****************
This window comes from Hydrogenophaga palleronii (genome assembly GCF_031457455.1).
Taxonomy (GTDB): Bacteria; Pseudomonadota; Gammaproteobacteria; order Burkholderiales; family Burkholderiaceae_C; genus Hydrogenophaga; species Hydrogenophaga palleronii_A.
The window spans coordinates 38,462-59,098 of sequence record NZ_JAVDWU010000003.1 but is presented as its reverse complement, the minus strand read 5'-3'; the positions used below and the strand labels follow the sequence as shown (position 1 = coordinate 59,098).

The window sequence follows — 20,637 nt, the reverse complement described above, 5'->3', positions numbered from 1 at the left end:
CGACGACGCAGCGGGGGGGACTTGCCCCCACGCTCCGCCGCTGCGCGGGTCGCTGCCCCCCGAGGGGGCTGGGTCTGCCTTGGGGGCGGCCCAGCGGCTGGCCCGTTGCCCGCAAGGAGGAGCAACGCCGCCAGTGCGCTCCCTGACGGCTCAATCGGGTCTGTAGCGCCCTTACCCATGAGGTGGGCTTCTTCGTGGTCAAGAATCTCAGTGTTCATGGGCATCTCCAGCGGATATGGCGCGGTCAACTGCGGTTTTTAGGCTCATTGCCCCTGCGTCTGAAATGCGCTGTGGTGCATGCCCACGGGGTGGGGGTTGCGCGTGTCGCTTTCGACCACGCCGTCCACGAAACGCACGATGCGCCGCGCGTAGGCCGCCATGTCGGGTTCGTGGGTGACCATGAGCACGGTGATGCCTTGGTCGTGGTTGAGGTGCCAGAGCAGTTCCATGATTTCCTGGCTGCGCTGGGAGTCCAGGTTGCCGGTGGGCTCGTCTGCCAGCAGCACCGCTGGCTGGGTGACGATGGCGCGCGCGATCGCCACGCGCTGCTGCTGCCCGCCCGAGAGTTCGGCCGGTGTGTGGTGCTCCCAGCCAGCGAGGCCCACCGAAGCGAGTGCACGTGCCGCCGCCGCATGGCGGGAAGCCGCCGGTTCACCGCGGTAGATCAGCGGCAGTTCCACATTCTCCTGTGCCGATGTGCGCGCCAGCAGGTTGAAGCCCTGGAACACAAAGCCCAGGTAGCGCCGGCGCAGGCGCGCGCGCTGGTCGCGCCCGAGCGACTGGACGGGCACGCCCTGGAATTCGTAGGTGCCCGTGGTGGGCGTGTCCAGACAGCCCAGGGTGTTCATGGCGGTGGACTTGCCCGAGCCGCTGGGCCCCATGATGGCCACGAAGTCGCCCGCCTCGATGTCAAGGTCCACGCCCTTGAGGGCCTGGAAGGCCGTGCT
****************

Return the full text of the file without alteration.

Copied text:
This window comes from Hydrogenophaga palleronii (genome assembly GCF_031457455.1).
Taxonomy (GTDB): Bacteria; Pseudomonadota; Gammaproteobacteria; order Burkholderiales; family Burkholderiaceae_C; genus Hydrogenophaga; species Hydrogenophaga palleronii_A.
The window spans coordinates 38,462-59,098 of sequence record NZ_JAVDWU010000003.1 but is presented as its reverse complement, the minus strand read 5'-3'; the positions used below and the strand labels follow the sequence as shown (position 1 = coordinate 59,098).

The window sequence follows — 20,637 nt, the reverse complement described above, 5'->3', positions numbered from 1 at the left end:
CGACGACGCAGCGGGGGGGACTTGCCCCCACGCTCCGCCGCTGCGCGGGTCGCTGCCCCCCGAGGGGGCTGGGTCTGCCTTGGGGGCGGCCCAGCGGCTGGCCCGTTGCCCGCAAGGAGGAGCAACGCCGCCAGTGCGCTCCCTGACGGCTCAATCGGGTCTGTAGCGCCCTTACCCATGAGGTGGGCTTCTTCGTGGTCAAGAATCTCAGTGTTCATGGGCATCTCCAGCGGATATGGCGCGGTCAACTGCGGTTTTTAGGCTCATTGCCCCTGCGTCTGAAATGCGCTGTGGTGCATGCCCACGGGGTGGGGGTTGCGCGTGTCGCTTTCGACCACGCCGTCCACGAAACGCACGATGCGCCGCGCGTAGGCCGCCATGTCGGGTTCGTGGGTGACCATGAGCACGGTGATGCCTTGGTCGTGGTTGAGGTGCCAGAGCAGTTCCATGATTTCCTGGCTGCGCTGGGAGTCCAGGTTGCCGGTGGGCTCGTCTGCCAGCAGCACCGCTGGCTGGGTGACGATGGCGCGCGCGATCGCCACGCGCTGCTGCTGCCCGCCCGAGAGTTCGGCCGGTGTGTGGTGCTCCCAGCCAGCGAGGCCCACCGAAGCGAGTGCACGTGCCGCCGCCGCATGGCGGGAAGCCGCCGGTTCACCGCGGTAGATCAGCGGCAGTTCCACATTCTCCTGTGCCGATGTGCGCGCCAGCAGGTTGAAGCCCTGGAACACAAAGCCCAGGTAGCGCCGGCGCAGGCGCGCGCGCTGGTCGCGCCCGAGCGACTGGACGGGCACGCCCTGGAATTCGTAGGTGCCCGTGGTGGGCGTGTCCAGACAGCCCAGGGTGTTCATGGCGGTGGACTTGCCCGAGCCGCTGGGCCCCATGATGGCCACGAAGTCGCCCGCCTCGATGTCAAGGTCCACGCCCTTGAGGGCCTGGAAGGCCGTGCT